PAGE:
Deacon’s Corner: The Life that Keeps on Giving

 

Forty days of thought, reflection, and prayer, capped off by the astounding mystery of Jesus sacrificing His life to redeem us!

Lent and Easter.

Growing up in the 1950s, this meant giving up chocolate or something meaningful (my mother would recommend – um, er, uh…ORDER) and then after 40 days, wolfing down all the Easter Bunny candy in as short a time as possible.

As I have grown older I have come to see my life as someone who is like a serious recreational runner. You run everyday: rain, snow, sleet, hail (life)! This season of Lent is a preparation that is more like getting in shape for an event, like training for a marathon, with one exceptional difference. Running a marathon requires preparation; then, during the actual event, exhausting oneself; and then, finished, collapsing and enjoying the event afterwards. Lent is the training period, yet Easter is the life that keeps on giving. No exhaustion on the day! No feeling of contentment and reflecting back, but a feeling of contentment and looking forward. Easter is the joyful awakening of redemption and renewal, a clear view of the present and future.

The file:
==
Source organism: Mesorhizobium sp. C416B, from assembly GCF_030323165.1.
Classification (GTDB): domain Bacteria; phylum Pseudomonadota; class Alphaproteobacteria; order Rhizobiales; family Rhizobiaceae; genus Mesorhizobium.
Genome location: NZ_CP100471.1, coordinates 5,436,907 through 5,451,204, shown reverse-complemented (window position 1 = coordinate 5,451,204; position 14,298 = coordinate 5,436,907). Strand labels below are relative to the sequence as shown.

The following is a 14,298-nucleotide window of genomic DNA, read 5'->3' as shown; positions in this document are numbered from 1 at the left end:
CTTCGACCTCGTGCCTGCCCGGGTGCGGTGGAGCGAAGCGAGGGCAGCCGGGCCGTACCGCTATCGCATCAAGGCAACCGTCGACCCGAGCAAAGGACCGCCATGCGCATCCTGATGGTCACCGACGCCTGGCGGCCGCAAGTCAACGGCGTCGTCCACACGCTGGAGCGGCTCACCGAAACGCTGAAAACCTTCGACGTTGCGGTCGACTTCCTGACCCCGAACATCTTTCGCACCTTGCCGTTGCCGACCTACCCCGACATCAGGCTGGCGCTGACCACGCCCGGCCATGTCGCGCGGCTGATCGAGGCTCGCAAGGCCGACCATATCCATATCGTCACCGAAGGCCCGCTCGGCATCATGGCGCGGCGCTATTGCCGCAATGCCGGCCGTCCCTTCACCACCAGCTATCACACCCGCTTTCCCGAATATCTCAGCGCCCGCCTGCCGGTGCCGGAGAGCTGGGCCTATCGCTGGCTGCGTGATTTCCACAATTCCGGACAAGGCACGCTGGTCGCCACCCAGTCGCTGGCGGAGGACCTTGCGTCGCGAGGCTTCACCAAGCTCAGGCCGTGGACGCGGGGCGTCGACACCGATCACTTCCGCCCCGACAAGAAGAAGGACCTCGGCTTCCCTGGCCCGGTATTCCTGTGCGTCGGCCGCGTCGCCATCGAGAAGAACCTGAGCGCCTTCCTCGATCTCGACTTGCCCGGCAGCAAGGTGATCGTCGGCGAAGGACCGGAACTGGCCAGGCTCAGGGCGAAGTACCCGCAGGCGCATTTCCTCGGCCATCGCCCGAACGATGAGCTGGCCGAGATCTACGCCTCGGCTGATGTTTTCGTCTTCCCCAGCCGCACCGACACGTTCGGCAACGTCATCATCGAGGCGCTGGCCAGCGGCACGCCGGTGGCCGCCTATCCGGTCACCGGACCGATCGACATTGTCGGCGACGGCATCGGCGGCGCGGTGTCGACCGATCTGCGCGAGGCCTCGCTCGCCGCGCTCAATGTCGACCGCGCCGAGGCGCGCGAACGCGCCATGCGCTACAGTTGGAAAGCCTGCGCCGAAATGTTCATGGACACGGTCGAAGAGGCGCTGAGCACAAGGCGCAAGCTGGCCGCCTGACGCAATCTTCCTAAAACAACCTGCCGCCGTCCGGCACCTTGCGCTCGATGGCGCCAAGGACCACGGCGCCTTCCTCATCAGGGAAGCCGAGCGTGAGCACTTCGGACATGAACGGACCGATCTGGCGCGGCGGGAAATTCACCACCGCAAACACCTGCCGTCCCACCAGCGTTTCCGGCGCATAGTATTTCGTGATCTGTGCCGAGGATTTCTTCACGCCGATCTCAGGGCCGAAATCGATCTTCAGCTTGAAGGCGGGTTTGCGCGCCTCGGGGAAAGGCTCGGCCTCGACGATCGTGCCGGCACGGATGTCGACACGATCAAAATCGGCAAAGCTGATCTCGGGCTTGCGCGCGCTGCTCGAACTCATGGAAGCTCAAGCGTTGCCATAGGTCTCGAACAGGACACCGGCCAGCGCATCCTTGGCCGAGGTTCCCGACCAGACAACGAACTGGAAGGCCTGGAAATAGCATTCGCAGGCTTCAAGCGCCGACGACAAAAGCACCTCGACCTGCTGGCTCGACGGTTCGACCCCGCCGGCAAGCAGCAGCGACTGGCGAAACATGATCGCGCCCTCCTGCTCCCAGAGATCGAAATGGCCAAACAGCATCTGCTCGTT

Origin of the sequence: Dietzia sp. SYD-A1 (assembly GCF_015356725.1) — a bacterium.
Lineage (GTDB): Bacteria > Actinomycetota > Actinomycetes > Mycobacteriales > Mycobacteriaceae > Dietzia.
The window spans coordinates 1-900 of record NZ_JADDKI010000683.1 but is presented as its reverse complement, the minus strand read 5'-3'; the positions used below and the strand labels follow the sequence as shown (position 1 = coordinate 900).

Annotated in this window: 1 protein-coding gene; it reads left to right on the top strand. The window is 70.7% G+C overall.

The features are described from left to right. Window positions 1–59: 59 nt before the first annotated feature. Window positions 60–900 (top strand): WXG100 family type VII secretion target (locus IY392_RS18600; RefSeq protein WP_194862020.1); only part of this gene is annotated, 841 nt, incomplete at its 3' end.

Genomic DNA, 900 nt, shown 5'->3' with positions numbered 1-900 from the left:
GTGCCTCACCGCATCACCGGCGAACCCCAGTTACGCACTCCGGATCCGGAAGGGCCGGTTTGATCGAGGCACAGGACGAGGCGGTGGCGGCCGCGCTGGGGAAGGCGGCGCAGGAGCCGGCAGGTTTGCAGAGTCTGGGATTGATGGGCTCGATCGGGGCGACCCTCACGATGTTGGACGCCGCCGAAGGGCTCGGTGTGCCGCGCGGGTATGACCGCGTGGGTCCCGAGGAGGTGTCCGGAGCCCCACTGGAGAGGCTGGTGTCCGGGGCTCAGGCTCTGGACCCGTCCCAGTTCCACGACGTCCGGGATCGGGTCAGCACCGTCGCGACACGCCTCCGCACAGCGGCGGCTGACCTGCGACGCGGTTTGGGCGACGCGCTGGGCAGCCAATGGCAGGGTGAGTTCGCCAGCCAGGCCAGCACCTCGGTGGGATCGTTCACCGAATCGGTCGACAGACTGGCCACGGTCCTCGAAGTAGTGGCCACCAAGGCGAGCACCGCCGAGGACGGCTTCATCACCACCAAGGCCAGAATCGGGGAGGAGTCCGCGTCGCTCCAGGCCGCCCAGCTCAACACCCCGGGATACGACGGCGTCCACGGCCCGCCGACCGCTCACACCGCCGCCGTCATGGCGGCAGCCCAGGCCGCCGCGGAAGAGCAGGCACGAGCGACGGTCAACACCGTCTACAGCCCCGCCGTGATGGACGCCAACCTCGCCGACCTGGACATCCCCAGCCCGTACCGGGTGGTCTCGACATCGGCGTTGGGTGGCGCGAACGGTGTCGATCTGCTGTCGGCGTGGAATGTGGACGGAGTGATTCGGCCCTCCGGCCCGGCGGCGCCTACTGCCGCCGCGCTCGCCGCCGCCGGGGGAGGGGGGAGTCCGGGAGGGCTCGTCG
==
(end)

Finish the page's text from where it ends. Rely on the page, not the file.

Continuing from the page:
I like to think of life as a Charlie Brown cartoon. Good things happen, bad things happen, good choices are made, bad choices are made. Events that seem catastrophic leach pain as time goes on.

I see Lent and Easter differently now that I am older. I see them more as a noted period in our time when special emphasis is put on what our average, daily life is absorbed in. The rest of the year, we try and continue on in a healthy, loving way of living.

I hope that we are a Christian community that is spreading the joy of Jesus through our living-out of the spiritual and corporal works of mercy. Whether it be visiting senior centers or Alzheimer Care facilities, prisons or hospitals, or collecting and donating food or clothing for the poor, the joy with which we share our lives is all a part of what Jesus wants from us.

Especially in these days, civility, gentleness, kindness and love cry out for our answer to them. With one current political view on refugees and immigrants so arrogantly screaming for exclusion, we must not be silent. Jesus is pretty clear in teaching us to stand up for those in need of help. Let’s say “YES!” to love, inclusion and forgiveness, especially in this upcoming season of joyful hope in the Resurrection of Jesus.

And enjoy the candy!

 

Deacon Pat 

Deacon Pat Kane

St. Francis of Assisi ANCC (Glen Ridge, NJ)

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